HubMed – addiction


Antagonizing 5-HT(2A) receptors (M100907) and stimulating 5-HT(2C) receptors (Ro60-0175) blocks cocaine-induced locomotion and zif268 mRNA expression in Sprague-Dawley rats.

Filed under: Addiction Rehab

Behav Brain Res. 2012 Nov 28;
Burton CL, Rizos Z, Diwan M, Nobrega JN, Fletcher PJ

Serotonin (5-HT) plays a role in several psychiatric disorders including drug addiction. The 5-HT system modulates the activity of midbrain dopamine (DA) systems, and the behavioural effects of psychostimulants mediated by these systems. The direction of this modulation depends upon the 5-HT receptor subtypes involved, with 5-HT(2A) and 5-HT(2C) receptors having opposing effects. For example the 5-HT(2A) receptor antagonist M100907 and the 5-HT(2C) receptor agonist Ro60-0175 both attenuate several cocaine-induced behavioural and neurochemical effects. To investigate the possible brain regions involved in the interactions between 5-HT(2A) or 5-HT(2C) receptor ligands and cocaine-induced behaviour, we examined the effects M100907 or Ro60-0175 on cocaine-induced locomotion and mRNA expression of the immediate early gene zif268. Sprague-Dawley rats were pre-treated with M100907 (0.5mg/kg), Ro60-0175 (1.0mg/kg) or vehicle, and then injected with cocaine (15mg/kg) or vehicle. Locomotor activity was monitored for 60min before rats were sacrificed for zif268 mRNA in situ hybridization mapping. Cocaine increased locomotor activity and zif268 mRNA expression consistently in the nucleus accumbens core, the orbitofrontal cortex and in the caudate. M100907 attenuated cocaine-induced locomotion and zif268 mRNA expression in these brain regions in a defined subset of rats but failed to alter any effects of cocaine in another defined subset of rats. Ro60-0175 blocked cocaine-induced locomotion and zif268 mRNA expression in similar brain regions. Our results suggest that despite the opposing actions of 5-HT at 5-HT(2A) and 5-HT(2C) receptors, ligands acting on these receptors likely modulate cocaine-induced locomotion via a common mechanism to influence DA-dependent circuitry.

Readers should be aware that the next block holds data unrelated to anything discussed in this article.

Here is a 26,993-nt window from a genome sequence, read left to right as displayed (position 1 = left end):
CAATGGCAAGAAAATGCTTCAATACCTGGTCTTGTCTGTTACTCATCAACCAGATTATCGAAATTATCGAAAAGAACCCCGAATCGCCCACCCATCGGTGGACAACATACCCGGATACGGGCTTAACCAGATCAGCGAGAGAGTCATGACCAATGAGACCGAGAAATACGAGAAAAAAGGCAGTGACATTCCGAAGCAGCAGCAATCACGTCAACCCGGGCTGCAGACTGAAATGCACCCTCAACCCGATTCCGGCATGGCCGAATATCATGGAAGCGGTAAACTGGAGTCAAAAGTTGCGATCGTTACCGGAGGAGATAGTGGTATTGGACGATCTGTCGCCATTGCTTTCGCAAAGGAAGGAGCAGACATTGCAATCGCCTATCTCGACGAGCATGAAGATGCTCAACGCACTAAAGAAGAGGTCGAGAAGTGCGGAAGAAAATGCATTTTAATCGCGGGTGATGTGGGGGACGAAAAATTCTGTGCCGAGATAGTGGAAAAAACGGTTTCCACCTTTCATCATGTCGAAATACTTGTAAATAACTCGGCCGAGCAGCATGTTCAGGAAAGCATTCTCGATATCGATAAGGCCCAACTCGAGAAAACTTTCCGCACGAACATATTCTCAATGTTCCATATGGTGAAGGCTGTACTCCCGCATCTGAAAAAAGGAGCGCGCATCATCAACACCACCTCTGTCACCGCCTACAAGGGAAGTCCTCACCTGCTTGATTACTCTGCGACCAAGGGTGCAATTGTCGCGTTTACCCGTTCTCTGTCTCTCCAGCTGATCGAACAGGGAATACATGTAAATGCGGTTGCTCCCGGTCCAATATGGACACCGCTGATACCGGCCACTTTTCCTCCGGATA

HubMed – addiction